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Congress and the White House are working furiously to pass not one, but two, massive infrastructure bills that could reshape many parts of the economy, from transportation to education and health care – and could have large impacts on the CRM industry.
With all the maneuvering and proposals flying back and forth, let’s take a moment to break down all the moving parts:
How We Got Here
Joe Biden was elected partly on his platform of “Build Back Better,” promising increased spending on infrastructure, action on climate change, and expansion of the social safety net. The 2020 election results, a 50-50 split in the Senate coupled with the Democrats’ narrow majority in the House, gave Democrats control of all the policymaking levers in Washington, but barely.
Traditional infrastructure, meaning roads, bridges, water systems, rail and other “hard” elements, has traditionally received bipartisan support, but in the current partisan environment, even infrastructure is a hard sell. Meanwhile, Biden’s call for more spending on “soft” infrastructure like early childhood education, senior care, clean energy and the like, has received near-unanimous opposition from Republicans.
Although Democrats have a functional majority in the Senate (50 Senators plus the tiebreaking vote of the Vice President), Senate filibuster rules mean that Democrats need to secure the support of at least 10 Republicans to move any legislation, with one exception (more on that in a second). And Democrats can’t even count on all 50 Senators sticking together, with a caucus that ranges from super-progressive Bernie Sanders (VT) to conservative Joe Manchin (WV).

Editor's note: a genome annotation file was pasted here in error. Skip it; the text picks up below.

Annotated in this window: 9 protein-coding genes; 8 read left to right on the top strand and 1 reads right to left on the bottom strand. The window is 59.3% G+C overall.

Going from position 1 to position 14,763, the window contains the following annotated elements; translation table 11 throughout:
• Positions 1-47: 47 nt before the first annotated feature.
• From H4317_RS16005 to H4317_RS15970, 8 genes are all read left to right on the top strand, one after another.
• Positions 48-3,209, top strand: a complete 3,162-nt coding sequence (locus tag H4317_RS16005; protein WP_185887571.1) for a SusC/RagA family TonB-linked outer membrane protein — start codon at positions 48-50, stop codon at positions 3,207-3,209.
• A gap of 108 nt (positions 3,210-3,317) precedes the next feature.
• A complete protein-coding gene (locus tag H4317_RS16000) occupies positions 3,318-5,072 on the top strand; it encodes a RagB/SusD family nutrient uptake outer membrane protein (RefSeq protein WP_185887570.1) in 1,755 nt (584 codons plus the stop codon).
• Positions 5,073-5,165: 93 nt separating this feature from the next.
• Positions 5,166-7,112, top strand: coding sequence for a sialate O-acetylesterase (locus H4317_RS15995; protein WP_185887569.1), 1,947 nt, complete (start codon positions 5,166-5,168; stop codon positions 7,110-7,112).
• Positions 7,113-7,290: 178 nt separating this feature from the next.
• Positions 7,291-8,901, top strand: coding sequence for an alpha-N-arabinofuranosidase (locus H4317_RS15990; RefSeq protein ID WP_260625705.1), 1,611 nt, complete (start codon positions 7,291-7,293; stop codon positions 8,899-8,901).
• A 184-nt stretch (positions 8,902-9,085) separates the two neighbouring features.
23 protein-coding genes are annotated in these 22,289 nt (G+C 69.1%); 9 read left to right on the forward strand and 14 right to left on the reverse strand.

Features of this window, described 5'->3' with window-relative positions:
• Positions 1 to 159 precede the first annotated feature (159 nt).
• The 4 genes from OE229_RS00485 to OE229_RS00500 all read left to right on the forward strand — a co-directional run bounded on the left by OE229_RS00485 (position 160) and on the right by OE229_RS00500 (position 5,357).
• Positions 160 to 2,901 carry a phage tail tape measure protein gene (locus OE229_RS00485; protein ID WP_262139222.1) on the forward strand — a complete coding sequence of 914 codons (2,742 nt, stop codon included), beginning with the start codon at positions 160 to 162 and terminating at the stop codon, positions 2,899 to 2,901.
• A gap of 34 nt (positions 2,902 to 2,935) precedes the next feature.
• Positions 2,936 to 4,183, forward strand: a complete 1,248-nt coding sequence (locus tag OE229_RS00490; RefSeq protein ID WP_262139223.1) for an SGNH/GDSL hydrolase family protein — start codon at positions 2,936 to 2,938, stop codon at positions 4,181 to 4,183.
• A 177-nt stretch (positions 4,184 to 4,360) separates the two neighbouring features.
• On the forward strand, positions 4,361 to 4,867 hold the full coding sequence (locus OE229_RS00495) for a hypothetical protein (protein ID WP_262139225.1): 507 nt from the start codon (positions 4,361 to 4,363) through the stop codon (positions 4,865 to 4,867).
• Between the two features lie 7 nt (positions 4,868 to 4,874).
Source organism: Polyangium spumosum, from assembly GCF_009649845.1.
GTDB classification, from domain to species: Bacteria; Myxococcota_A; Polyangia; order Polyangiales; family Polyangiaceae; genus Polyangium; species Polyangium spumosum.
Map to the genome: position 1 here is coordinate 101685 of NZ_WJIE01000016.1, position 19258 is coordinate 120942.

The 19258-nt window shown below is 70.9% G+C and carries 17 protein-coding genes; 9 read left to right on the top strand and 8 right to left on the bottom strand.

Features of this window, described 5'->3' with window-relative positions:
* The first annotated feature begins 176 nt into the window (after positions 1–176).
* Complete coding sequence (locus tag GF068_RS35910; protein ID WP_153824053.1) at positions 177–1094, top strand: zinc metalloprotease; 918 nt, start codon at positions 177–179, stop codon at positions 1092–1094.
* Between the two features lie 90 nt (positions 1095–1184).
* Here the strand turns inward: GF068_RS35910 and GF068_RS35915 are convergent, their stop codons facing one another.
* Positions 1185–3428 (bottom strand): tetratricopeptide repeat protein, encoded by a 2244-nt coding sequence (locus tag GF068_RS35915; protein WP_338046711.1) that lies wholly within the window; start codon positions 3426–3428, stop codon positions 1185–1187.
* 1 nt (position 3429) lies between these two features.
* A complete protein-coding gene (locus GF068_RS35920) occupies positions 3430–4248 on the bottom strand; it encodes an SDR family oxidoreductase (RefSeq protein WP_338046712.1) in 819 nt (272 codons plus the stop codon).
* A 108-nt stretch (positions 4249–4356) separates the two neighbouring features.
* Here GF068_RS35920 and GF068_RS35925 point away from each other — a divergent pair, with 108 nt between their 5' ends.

The one exception to the filibuster rule is a process called “reconciliation,” which is used for legislation to address the federal budget (taxes and spending), A reconciliation bill can’t be filibustered, meaning Democrats need just 50 Senators – but because everything in a reconciliation bill has to directly affect the federal budget, a lot of things Democrats want can’t be passed in a reconciliation bill (i.e., back to needing 60 votes).
Consequently Biden – who also campaigned on his ability to negotiate deals in the Senate – adopted a two-track process: work with some Republicans on a “hard” infrastructure package that could get 60 votes, while at the same time using reconciliation on a Democrats-only package that incudes a lot of his other priorities.
The Bipartisan “Hard” Infrastructure Plan